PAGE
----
RAID 2, RAID 3, RAID 4 - what it is, how it works? The history lesson

After RAID 0 and RAID 1 (with RAID 1+0 and RAID 0+1) it is time…

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A few years ago we published an article *‘How does RAID 5 work? The shortest and easiest explanation ever’*. We have to admit that this article enjoyed great popularity among our readers. That’s why we would like to explain this matter once again, but this time we also took into consideration our readers’ questions.

RAID (redundant array of independent disks; originally redundant array of inexpensive disks) is a data storage virtualization technology that combines multiple disk drive components into a logical unit for the purposes of data redundancy or performance improvement.

RAID 5 requires a minimum of 3 drives to implement. Each data block is written on a data disk and parity for blocks in the same rank are generated on Writes and checked on Reads.

In order to understand RAID 5, you must know XOR:

**The binary XOR (exclusive OR) operation has two inputs and one output. The inputs to a binary XOR operation can only be 0 or 1 and the result can only be 0 or 1.**

XOR function result is equal 1 if both arguments are different.

XOR (0, 1) = 1

XOR (1, 0) = 1

XOR function output is equal 0 if both arguments are the same.

XOR (0, 0) = 0

XOR (1, 1) = 0

**Now let us assume we have 3 drives with the following bits:**

| 101 | 010 | 011 |

We calculate XOR of those data and place it on the 4^{th} drive.

XOR (101, 010, 011) = 100 (XOR (101,010) = 111 and then XOR (111, 011) = 100

So the data on the four drives looks like this:

| 101 | 010 | 011 | **100** |

In case of using more than 3 drives, you must use the same calculation for XOR:

XOR (0, 0) = 0

XOR (0, 1) = 1

XOR (1, 0) = 1

XOR (1, 1) = 0

**This time, lets assume we are using four drives with the following data:**

1,1,0,1

1,0,0,0

0,0,1,0

0,1,1,0

We calculate XOR of those data and place it on the 5^{th} drive.

XOR (1,1,0,1) = 1

XOR (1,0,0,0) = 1

XOR (0,0,1,1) = 1

XOR (o,1,1,0) = 0

So the data looks like this:

1,1,0,1,1

1,0,0,0,1

0,0,1,0,1

0,1,1,0,0

**And now let’s simulate a break of the 3 ^{rd} drive:**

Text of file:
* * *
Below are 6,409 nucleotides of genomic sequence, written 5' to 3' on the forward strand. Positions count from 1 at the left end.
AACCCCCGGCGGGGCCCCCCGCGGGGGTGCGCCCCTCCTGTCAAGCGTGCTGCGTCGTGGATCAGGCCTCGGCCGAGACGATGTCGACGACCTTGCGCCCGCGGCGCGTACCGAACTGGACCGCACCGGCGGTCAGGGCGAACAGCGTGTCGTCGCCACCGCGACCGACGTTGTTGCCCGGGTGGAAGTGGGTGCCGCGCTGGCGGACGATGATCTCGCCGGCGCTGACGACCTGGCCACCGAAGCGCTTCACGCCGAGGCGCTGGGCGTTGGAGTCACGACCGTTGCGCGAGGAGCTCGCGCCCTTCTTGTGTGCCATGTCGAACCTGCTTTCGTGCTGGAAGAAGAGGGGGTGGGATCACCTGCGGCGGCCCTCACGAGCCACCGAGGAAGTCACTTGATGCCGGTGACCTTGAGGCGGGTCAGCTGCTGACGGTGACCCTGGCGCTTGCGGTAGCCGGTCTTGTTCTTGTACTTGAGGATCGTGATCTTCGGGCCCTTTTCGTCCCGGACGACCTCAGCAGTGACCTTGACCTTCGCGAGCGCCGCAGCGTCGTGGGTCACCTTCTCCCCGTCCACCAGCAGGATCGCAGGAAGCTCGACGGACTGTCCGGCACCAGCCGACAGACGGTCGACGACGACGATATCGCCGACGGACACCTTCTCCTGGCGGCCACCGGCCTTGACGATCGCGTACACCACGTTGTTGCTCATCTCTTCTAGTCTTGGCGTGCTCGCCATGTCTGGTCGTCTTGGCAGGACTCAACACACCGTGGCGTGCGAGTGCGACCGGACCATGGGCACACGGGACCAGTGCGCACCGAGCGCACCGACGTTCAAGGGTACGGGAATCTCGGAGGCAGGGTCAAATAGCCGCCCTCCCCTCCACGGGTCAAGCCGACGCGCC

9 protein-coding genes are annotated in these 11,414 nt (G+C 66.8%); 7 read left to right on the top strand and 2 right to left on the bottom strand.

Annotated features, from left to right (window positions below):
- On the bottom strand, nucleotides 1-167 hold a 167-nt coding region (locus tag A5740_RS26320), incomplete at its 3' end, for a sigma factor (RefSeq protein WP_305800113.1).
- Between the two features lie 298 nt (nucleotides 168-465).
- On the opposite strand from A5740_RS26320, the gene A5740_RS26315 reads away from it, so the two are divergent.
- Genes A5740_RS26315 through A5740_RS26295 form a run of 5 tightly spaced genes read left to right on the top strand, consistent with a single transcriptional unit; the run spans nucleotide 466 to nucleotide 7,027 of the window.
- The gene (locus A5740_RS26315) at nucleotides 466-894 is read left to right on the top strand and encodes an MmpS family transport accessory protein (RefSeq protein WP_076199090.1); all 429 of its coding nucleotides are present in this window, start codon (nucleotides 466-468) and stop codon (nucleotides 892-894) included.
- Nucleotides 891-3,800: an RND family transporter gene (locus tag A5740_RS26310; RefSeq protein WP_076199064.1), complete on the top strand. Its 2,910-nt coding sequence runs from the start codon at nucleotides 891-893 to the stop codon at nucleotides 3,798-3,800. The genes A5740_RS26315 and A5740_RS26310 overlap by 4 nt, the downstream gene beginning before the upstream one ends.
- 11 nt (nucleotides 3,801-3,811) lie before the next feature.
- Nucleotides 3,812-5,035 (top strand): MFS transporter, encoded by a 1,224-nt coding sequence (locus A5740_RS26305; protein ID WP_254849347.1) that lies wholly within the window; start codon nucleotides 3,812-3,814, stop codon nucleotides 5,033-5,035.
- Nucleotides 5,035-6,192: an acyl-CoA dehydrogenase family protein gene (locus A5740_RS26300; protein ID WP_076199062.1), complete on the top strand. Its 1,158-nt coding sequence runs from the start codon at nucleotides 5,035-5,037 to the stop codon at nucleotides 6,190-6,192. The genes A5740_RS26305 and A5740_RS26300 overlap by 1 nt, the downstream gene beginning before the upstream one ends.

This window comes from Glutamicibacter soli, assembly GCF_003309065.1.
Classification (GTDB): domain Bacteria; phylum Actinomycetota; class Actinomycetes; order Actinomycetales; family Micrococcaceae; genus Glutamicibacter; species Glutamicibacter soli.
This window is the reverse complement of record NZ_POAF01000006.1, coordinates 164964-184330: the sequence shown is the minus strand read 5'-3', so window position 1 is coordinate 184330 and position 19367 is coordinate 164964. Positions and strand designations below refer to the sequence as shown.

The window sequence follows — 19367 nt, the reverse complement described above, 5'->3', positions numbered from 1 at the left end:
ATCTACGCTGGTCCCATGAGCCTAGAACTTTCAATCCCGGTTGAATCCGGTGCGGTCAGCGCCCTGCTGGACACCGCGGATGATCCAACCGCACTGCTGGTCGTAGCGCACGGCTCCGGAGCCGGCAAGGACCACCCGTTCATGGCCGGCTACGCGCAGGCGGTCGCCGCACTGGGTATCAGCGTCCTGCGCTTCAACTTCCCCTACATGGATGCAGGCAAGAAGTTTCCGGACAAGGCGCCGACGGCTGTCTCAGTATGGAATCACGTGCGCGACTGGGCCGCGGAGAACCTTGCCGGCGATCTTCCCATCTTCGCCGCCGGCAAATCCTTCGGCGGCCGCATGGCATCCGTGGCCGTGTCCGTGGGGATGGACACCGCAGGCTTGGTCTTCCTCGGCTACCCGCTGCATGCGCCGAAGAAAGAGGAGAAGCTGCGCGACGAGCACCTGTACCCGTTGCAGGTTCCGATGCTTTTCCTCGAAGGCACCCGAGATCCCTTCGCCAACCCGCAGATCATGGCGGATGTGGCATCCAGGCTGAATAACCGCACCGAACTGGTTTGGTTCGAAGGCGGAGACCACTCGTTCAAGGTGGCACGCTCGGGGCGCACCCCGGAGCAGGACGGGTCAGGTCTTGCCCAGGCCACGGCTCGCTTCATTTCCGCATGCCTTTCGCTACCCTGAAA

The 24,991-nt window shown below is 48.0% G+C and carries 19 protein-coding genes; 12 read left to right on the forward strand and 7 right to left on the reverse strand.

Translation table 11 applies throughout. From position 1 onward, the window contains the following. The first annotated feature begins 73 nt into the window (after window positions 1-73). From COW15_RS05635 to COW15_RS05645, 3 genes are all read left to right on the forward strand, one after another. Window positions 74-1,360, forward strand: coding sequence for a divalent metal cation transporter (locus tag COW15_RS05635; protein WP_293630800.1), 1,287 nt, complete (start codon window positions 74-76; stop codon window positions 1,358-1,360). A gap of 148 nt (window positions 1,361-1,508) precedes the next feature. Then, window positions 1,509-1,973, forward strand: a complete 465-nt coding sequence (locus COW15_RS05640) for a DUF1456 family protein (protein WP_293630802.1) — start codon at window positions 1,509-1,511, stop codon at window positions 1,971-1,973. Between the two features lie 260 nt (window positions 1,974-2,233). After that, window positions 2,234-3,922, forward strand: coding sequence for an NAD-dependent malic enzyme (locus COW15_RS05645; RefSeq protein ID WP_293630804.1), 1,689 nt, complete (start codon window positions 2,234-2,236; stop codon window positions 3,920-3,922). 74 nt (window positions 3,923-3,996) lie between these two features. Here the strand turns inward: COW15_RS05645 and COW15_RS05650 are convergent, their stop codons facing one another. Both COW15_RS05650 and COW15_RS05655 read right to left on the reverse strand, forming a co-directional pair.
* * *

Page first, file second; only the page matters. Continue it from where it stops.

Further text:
1,1,x,1,1

1,0,x,0,1

0,0,x,0,1

0,1,x,0,0

In order to get data from this drive, calculate XOR for x from 1^{st}, 2^{nd}, 4^{th}, and 5^{th} drive:

x for the 1^{st} from XOR (1,1,1,1) = 0 / why? 1,1=0 -> 0,1=1 -> 1,1=0

x for the 2^{nd} line from XOR (1,0,0,1) = 0

x for the 3^{rd} line from XOR (0,0,0,1) = 1

x for the 4^{th} line from XOR (0,1,0,0) = 1

You have to always calculate the sum of two numbers and the result with the next number. Action is alternate for XOR.

**Let’s assume the second drive has failed.**

When we calculate XOR all the remaining data will be present from the missing drive.

| 101 | ** 010 ** | 011 | 100 |

XOR (101, 011, 100) = 010

You can check the other missing drives and XOR of the remaining data which will always give you the exact data of your missing drive.

| 101 | 010 | ** 011** | 100 |

XOR (101, 010, 100) = 011

What works for 3 bits and 4 drives only, works for any number of bits and any number of drives. Real RAID 5 has the most common stripe size of 64k (65,536 * 8 = 524,288 bits).

The real XOR engine only needs to deal with 524,288 bits and not 3 bits as in our exercise. This is why RAID 5 needs a very efficient XOR engine in order to calculate it fast.

When adding one drive for parity you will be able to rebuild the missing data in case of any drive failure.

In our example we have explained RAID 4 where parity is on a dedicated drive. The only difference between RAID 4 and RAID 5 is that RAID 5 distributes parities evenly between all drives and RAID 4 keeps parities in a dedicated drive. Distributed parity provides a slight increase in performance but the XOR magic is the same.

We know that your data is priceless – calculate how many disks you need to get it safe!

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